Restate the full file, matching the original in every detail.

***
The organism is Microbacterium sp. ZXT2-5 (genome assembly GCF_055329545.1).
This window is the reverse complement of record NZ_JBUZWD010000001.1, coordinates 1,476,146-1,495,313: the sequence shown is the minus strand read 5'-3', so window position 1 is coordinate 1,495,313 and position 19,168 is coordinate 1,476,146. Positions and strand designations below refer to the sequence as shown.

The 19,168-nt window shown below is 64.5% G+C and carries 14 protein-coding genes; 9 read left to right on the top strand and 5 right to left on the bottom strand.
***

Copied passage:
The organism is Microbacterium sp. ZXT2-5 (genome assembly GCF_055329545.1).
This window is the reverse complement of record NZ_JBUZWD010000001.1, coordinates 1,476,146-1,495,313: the sequence shown is the minus strand read 5'-3', so window position 1 is coordinate 1,495,313 and position 19,168 is coordinate 1,476,146. Positions and strand designations below refer to the sequence as shown.

The 19,168-nt window shown below is 64.5% G+C and carries 14 protein-coding genes; 9 read left to right on the top strand and 5 right to left on the bottom strand.